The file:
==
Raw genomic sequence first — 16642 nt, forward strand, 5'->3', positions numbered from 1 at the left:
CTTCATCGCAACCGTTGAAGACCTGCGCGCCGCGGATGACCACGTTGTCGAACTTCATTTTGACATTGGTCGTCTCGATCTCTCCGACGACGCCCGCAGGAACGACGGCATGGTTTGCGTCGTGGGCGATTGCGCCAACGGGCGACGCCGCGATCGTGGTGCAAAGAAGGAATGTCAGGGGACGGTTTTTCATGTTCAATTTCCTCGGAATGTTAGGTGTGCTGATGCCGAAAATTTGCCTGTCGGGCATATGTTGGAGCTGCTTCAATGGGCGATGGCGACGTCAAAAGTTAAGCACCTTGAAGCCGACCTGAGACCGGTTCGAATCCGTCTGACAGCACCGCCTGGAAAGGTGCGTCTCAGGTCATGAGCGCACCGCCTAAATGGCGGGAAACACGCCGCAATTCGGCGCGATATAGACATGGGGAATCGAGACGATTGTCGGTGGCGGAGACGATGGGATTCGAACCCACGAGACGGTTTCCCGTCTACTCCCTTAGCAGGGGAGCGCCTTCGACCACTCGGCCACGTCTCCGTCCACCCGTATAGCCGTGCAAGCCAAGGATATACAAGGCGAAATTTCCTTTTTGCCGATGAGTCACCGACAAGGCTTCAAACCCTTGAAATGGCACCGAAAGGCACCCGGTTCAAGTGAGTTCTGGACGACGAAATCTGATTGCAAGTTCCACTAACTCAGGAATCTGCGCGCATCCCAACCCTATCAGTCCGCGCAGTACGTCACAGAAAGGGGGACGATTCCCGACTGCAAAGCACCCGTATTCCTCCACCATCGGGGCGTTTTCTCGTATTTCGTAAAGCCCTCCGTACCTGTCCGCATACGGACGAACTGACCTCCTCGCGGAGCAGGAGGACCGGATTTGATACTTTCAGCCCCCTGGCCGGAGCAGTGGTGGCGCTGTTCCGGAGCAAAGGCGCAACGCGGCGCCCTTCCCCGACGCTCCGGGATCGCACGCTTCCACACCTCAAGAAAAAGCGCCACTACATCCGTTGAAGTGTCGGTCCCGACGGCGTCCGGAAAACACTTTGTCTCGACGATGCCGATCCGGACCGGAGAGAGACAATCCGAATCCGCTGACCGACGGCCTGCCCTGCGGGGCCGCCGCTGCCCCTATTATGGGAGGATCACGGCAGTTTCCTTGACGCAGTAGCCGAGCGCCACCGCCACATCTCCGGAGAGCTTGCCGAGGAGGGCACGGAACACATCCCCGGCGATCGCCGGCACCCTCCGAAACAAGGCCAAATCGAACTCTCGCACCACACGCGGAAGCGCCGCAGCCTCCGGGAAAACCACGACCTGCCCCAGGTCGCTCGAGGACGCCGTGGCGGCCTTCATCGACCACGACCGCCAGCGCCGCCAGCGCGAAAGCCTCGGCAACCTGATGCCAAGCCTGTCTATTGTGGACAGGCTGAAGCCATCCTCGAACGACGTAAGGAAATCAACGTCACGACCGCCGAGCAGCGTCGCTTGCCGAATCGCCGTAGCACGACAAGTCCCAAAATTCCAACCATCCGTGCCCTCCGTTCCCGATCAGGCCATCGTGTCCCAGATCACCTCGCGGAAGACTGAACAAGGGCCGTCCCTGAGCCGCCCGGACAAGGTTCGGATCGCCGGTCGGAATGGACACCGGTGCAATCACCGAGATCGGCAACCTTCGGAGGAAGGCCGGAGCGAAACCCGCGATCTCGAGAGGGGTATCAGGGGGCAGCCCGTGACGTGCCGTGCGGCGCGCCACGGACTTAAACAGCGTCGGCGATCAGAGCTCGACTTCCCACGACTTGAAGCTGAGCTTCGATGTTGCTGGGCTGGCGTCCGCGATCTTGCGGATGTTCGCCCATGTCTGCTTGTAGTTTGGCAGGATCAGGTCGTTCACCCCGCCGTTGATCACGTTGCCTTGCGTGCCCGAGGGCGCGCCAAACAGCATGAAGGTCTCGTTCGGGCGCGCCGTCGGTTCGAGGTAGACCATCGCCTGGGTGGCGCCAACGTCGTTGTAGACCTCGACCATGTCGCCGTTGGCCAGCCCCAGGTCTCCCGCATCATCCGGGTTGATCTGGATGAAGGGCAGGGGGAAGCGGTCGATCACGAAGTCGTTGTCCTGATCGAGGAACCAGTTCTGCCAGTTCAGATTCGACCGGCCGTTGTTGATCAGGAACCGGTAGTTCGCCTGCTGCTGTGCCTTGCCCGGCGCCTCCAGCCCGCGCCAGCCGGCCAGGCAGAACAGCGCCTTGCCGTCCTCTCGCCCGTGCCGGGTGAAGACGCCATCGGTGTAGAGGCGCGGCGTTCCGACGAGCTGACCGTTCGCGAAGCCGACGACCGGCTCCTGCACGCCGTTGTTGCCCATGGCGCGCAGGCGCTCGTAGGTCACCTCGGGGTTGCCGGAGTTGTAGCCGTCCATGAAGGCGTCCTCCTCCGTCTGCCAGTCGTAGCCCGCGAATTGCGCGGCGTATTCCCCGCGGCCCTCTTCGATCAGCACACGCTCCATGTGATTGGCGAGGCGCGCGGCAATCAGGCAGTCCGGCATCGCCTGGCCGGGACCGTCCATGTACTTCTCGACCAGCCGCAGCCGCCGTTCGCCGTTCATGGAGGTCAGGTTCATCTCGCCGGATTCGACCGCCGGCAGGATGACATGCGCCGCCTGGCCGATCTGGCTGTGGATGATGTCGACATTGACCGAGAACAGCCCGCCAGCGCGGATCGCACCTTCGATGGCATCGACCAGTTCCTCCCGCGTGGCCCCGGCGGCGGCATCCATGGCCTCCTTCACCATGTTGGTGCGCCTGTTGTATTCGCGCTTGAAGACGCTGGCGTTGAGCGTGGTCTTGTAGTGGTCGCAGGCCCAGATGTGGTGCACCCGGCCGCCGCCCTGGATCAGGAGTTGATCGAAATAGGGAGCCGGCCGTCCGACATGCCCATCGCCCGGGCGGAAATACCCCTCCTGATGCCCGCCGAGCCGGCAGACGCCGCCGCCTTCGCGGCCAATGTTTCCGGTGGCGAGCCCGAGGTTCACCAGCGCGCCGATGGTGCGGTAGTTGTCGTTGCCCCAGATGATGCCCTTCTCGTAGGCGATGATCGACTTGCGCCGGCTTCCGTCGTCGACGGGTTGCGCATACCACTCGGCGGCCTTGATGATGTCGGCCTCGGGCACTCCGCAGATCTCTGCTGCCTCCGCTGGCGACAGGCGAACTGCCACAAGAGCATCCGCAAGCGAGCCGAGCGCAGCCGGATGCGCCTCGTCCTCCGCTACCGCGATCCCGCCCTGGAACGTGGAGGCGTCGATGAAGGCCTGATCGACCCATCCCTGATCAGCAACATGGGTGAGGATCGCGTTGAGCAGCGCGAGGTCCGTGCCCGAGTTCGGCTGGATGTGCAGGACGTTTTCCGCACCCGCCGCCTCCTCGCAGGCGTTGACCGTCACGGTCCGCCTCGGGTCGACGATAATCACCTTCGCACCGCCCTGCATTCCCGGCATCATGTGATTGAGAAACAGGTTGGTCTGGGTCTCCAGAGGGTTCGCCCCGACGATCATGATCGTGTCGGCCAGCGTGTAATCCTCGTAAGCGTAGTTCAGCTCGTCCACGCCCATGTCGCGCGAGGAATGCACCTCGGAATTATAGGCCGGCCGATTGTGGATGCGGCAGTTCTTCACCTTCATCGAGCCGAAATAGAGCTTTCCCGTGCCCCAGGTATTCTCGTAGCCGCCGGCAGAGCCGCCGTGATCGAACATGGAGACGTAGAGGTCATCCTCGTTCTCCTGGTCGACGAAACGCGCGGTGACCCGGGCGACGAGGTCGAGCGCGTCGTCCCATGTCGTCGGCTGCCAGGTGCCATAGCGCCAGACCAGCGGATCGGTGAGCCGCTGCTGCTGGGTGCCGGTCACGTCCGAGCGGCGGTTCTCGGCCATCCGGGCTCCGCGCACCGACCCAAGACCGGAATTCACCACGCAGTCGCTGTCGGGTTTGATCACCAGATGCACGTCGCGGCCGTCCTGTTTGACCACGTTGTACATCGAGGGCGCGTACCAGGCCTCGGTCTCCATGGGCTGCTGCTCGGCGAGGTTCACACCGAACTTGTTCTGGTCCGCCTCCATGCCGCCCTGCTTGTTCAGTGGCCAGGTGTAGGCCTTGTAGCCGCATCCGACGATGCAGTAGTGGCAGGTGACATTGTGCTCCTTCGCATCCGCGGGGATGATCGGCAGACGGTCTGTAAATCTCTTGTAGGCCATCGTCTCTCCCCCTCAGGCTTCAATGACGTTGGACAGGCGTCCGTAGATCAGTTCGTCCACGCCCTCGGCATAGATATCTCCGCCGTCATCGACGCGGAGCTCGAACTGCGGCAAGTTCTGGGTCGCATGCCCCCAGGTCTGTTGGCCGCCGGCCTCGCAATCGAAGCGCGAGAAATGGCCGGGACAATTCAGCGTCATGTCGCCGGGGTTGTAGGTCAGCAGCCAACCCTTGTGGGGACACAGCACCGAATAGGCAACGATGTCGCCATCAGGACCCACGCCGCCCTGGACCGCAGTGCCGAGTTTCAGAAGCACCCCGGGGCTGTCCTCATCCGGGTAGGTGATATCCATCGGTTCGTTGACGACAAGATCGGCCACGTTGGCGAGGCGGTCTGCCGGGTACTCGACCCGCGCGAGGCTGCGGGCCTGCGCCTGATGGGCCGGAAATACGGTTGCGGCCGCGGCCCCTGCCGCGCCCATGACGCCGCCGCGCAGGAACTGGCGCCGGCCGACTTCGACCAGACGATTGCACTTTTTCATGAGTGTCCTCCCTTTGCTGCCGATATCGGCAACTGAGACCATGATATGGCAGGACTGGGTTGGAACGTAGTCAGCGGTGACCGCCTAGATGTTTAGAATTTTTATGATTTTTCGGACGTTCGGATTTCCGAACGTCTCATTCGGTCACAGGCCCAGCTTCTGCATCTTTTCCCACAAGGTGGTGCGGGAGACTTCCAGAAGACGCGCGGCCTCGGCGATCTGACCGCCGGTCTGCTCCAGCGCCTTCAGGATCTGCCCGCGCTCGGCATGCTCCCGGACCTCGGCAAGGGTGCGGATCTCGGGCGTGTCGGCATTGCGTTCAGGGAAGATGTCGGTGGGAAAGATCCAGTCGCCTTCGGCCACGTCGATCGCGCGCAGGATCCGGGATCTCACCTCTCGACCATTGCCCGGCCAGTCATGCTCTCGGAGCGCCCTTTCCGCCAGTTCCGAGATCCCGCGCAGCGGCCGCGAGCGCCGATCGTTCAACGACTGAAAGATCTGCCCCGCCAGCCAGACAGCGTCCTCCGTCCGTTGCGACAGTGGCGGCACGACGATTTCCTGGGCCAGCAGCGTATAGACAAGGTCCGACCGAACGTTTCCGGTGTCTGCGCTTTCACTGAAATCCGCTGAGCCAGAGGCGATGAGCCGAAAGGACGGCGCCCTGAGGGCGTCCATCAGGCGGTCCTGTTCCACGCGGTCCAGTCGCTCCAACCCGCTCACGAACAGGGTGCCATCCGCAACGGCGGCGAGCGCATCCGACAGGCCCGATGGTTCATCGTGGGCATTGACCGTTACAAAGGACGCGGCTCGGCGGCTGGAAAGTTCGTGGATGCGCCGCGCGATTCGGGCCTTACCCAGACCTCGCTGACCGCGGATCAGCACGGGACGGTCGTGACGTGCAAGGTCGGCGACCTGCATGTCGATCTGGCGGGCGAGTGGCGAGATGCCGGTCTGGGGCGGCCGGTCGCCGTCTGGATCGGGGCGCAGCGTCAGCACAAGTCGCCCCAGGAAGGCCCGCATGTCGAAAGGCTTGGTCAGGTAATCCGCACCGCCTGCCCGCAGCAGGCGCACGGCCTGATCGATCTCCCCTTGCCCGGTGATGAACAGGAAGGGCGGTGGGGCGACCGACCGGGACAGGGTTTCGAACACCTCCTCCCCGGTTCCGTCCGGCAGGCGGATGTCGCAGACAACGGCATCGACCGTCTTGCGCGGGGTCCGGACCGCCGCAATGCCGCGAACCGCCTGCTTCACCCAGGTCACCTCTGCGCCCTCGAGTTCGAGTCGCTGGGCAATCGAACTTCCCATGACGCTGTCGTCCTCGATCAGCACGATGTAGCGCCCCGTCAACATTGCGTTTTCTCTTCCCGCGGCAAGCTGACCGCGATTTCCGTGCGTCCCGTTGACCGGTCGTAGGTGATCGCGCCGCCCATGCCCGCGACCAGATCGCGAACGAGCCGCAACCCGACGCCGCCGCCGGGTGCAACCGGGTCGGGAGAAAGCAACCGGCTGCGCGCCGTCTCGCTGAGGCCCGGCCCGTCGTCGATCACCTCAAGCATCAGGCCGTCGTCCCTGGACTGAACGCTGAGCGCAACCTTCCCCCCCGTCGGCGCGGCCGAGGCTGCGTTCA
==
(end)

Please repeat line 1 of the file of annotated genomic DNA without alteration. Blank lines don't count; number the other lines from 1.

Raw genomic sequence first — 16642 nt, forward strand, 5'->3', positions numbered from 1 at the left: